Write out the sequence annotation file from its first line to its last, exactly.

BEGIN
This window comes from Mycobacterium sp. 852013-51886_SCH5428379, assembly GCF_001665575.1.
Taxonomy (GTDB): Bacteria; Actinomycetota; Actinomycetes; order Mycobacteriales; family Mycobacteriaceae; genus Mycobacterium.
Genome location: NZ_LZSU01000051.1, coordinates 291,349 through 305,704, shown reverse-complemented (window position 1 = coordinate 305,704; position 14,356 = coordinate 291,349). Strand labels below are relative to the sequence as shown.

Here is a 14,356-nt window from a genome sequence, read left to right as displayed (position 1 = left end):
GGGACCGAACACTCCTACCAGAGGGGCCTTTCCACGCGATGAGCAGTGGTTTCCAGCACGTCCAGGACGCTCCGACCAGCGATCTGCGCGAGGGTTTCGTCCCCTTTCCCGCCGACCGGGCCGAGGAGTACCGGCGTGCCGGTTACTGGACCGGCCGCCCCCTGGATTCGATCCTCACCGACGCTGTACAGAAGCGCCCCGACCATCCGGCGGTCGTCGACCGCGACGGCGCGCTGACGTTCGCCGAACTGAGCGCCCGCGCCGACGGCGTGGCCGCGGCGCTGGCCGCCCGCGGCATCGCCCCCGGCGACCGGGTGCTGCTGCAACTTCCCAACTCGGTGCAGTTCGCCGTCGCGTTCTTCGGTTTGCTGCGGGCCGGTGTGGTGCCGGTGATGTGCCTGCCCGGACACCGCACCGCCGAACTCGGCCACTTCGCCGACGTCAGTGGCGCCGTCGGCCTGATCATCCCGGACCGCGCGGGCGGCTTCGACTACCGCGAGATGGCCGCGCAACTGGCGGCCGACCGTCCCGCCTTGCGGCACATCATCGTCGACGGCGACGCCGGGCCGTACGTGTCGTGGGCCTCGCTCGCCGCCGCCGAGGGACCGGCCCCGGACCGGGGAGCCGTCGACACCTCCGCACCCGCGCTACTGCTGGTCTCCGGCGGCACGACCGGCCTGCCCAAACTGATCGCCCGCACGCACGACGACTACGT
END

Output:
This window comes from Mycobacterium sp. 852013-51886_SCH5428379, assembly GCF_001665575.1.
Taxonomy (GTDB): Bacteria; Actinomycetota; Actinomycetes; order Mycobacteriales; family Mycobacteriaceae; genus Mycobacterium.
Genome location: NZ_LZSU01000051.1, coordinates 291,349 through 305,704, shown reverse-complemented (window position 1 = coordinate 305,704; position 14,356 = coordinate 291,349). Strand labels below are relative to the sequence as shown.

Here is a 14,356-nt window from a genome sequence, read left to right as displayed (position 1 = left end):
GGGACCGAACACTCCTACCAGAGGGGCCTTTCCACGCGATGAGCAGTGGTTTCCAGCACGTCCAGGACGCTCCGACCAGCGATCTGCGCGAGGGTTTCGTCCCCTTTCCCGCCGACCGGGCCGAGGAGTACCGGCGTGCCGGTTACTGGACCGGCCGCCCCCTGGATTCGATCCTCACCGACGCTGTACAGAAGCGCCCCGACCATCCGGCGGTCGTCGACCGCGACGGCGCGCTGACGTTCGCCGAACTGAGCGCCCGCGCCGACGGCGTGGCCGCGGCGCTGGCCGCCCGCGGCATCGCCCCCGGCGACCGGGTGCTGCTGCAACTTCCCAACTCGGTGCAGTTCGCCGTCGCGTTCTTCGGTTTGCTGCGGGCCGGTGTGGTGCCGGTGATGTGCCTGCCCGGACACCGCACCGCCGAACTCGGCCACTTCGCCGACGTCAGTGGCGCCGTCGGCCTGATCATCCCGGACCGCGCGGGCGGCTTCGACTACCGCGAGATGGCCGCGCAACTGGCGGCCGACCGTCCCGCCTTGCGGCACATCATCGTCGACGGCGACGCCGGGCCGTACGTGTCGTGGGCCTCGCTCGCCGCCGCCGAGGGACCGGCCCCGGACCGGGGAGCCGTCGACACCTCCGCACCCGCGCTACTGCTGGTCTCCGGCGGCACGACCGGCCTGCCCAAACTGATCGCCCGCACGCACGACGACTACGT